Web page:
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Posted by: @noburn

Personally I think the only thing that makes any sense is to define the equipment noise level.  Specifying the environment noise level is crazy.

The problem with this is that it doesnt take account of positioning/distance which matters.  its the effect on others that needs to be controlled and that depends on distance and positioning relative to other noise sensitive locations as well as the noise at the equipment itself.  So whilst this would be, in an ideal world,  desirable, its not currently technically feasible, nor is it likely to be technically feasible in the forseable future.

Posted by: @elton

The long and the short is that the heat pump should always be WELL below background noise levels at all times, not on a par or close. 

I fundamentally disagree

In many areas background is sufficiently low that it cant be heard inside.  At this point there is absolutely no need for heat pumps (or any other equipment that is used principally when people are indoors) to be below background.  CIEH and IOA (who presumably know about these things) recognise this in their recommendations and to impose such a spec would make it impossible for many to heat their homes.  Many oil boiler flues and some gas flues would not meet the requirement to be 'well below background' (yet dont cause a problem), and there are many other disturbances which are above background but not audible indoors (for example, in my area, birds).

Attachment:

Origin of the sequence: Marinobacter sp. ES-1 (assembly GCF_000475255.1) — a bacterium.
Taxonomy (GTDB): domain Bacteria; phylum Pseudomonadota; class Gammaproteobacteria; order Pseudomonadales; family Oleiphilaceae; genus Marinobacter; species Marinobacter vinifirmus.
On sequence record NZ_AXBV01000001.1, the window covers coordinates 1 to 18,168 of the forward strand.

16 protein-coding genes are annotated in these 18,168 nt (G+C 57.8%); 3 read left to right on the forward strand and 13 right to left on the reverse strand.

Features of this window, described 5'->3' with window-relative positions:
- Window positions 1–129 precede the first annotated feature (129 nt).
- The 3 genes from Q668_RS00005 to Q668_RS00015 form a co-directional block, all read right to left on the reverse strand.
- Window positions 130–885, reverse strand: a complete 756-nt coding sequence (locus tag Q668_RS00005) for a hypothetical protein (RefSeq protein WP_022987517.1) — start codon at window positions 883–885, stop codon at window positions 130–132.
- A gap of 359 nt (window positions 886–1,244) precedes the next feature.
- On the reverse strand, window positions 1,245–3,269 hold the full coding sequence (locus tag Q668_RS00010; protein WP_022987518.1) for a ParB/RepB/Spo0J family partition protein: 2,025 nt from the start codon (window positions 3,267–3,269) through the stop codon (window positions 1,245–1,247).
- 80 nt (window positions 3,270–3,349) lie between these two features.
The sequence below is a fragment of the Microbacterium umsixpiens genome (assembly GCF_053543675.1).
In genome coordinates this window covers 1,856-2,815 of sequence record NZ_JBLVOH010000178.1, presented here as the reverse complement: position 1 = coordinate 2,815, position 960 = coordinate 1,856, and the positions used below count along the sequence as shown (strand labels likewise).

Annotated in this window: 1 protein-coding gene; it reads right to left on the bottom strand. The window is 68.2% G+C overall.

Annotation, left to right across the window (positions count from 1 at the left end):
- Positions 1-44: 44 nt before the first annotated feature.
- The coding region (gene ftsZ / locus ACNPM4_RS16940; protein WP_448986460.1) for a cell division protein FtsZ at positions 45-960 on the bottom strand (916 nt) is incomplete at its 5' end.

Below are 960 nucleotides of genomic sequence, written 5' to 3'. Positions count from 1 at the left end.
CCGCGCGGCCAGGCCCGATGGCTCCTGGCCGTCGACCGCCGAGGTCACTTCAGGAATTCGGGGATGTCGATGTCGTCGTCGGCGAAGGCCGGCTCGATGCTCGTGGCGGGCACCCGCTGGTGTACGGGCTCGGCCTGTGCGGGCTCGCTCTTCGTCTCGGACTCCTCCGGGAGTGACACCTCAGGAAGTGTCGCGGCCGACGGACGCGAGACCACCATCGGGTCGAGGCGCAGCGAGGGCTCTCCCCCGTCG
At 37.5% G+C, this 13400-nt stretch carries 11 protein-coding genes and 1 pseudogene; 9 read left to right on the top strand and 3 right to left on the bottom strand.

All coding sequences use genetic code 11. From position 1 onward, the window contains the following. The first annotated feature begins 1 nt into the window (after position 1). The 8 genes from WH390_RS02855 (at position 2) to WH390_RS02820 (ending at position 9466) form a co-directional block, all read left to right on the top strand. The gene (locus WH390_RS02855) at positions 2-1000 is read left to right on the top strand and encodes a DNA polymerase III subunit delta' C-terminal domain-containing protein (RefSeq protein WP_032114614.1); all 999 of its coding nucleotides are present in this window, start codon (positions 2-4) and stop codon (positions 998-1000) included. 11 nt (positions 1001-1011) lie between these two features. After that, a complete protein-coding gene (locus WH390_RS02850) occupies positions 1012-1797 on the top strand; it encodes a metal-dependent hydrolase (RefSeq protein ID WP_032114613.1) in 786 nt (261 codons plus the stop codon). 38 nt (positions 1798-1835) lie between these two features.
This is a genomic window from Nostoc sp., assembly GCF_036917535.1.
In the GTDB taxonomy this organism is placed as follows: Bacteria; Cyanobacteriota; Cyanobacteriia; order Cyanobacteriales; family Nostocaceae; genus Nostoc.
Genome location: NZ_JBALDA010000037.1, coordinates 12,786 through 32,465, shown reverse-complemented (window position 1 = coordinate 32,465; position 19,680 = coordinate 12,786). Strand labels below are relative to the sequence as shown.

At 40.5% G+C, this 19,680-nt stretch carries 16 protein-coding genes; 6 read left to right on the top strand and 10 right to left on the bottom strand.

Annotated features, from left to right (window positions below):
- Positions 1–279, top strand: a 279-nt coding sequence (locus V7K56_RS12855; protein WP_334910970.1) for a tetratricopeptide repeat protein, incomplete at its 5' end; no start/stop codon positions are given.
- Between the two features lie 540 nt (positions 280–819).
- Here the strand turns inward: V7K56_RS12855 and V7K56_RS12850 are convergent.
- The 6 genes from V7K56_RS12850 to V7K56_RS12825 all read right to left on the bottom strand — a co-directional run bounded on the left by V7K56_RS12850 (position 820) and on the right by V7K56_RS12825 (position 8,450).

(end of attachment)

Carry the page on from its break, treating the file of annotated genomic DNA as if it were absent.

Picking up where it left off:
Its also incompatible with your suggestion above.

 

Posted by: @elton

Also that tonality needs to be accounted for

I could agree with that so long as the accounting is simple so it doesnt require an expensive expert to make the decision.  Bear in mind a heat pump is just a replacement for a gas boiler so needs ultimately to be as simple to install. 

Personally I think it could easily be made simple, the manufacturers could be required to do a test which defines a tonality penalty (or none).  Would probably need EU agreement to have sufficient clout, but that's just the sort of thing the EU would do.  Perhaps our government could try to persuade them.

 

Posted by: @elton

Interesting as Persephone and I are both suffering form the AExxxRXY Samsung models. From looking at product literature and the graphs within it, and from listening to it outside my bet is that the Samsungs (which I have come to thin are a bit are cheap'N'nasty) would be whacked quite hard if a tonlaity measure came in (as it should).

Thats interesting and why I could agree that a simple tonality measure could reasonably come in.

This post was modified 2 weeks ago 4 times by JamesPa

   
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(@jamespa)
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Posted by: @elton

Looks like the PD consultation is out, including some HP elements:

Changes to various permitted development rights: consultation - GOV.UK (www.gov.uk)

Thanks for flagging this, I was wondering when it might appear and was worried I had missed it.

I had a preliminary look, its sadly the normal Government consultation style - ie with loaded questions 'do you agree' rather than' what is your view on'.  So I think we can tell from the consultation what the plan is!